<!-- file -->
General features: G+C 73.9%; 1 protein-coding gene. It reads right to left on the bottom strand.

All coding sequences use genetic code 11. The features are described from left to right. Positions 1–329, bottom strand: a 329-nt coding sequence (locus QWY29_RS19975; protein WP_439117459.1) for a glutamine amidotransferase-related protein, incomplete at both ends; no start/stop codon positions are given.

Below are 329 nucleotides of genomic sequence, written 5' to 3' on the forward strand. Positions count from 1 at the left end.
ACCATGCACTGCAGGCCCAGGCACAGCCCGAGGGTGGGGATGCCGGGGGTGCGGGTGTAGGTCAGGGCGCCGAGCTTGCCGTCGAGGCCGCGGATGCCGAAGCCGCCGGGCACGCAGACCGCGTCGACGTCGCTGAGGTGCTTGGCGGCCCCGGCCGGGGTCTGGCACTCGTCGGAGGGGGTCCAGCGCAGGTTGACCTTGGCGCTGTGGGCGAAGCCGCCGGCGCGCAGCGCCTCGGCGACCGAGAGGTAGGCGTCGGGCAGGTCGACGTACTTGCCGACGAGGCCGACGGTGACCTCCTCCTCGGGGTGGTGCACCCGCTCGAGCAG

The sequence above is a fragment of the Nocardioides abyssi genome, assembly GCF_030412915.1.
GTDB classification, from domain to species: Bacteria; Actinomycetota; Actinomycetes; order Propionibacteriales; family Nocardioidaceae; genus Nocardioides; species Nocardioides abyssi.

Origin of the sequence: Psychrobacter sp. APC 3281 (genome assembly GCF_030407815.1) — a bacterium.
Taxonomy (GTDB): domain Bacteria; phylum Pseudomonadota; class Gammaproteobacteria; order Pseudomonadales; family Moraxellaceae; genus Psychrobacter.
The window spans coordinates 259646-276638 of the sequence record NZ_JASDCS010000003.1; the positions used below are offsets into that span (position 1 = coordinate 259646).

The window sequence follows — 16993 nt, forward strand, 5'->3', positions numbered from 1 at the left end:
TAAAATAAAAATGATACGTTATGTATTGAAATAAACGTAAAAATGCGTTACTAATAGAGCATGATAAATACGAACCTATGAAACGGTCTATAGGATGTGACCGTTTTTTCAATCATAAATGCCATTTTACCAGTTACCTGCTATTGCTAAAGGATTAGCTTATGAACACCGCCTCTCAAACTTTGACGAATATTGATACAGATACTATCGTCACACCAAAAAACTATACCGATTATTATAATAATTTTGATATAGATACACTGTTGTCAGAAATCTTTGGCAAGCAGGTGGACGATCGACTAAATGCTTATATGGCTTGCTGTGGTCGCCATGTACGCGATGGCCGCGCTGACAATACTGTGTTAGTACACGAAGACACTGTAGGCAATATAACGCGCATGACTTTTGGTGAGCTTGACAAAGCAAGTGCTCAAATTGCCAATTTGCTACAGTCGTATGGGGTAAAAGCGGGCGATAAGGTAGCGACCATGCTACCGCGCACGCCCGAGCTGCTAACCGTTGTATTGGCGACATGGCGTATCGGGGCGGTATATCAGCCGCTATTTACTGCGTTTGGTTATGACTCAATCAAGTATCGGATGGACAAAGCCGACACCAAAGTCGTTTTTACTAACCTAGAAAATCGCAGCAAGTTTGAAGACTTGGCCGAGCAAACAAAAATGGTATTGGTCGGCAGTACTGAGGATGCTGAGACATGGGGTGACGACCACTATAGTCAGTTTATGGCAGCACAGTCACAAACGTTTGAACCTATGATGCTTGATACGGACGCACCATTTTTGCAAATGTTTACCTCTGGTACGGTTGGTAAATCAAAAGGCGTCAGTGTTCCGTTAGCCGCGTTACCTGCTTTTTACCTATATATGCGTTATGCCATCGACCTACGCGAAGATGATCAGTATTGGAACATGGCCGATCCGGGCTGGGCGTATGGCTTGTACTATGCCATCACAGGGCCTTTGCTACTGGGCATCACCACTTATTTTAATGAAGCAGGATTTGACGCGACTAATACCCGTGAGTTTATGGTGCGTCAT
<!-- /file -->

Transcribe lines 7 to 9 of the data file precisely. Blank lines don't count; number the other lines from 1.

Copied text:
Origin of the sequence: Psychrobacter sp. APC 3281 (genome assembly GCF_030407815.1) — a bacterium.
Taxonomy (GTDB): domain Bacteria; phylum Pseudomonadota; class Gammaproteobacteria; order Pseudomonadales; family Moraxellaceae; genus Psychrobacter.
The window spans coordinates 259646-276638 of the sequence record NZ_JASDCS010000003.1; the positions used below are offsets into that span (position 1 = coordinate 259646).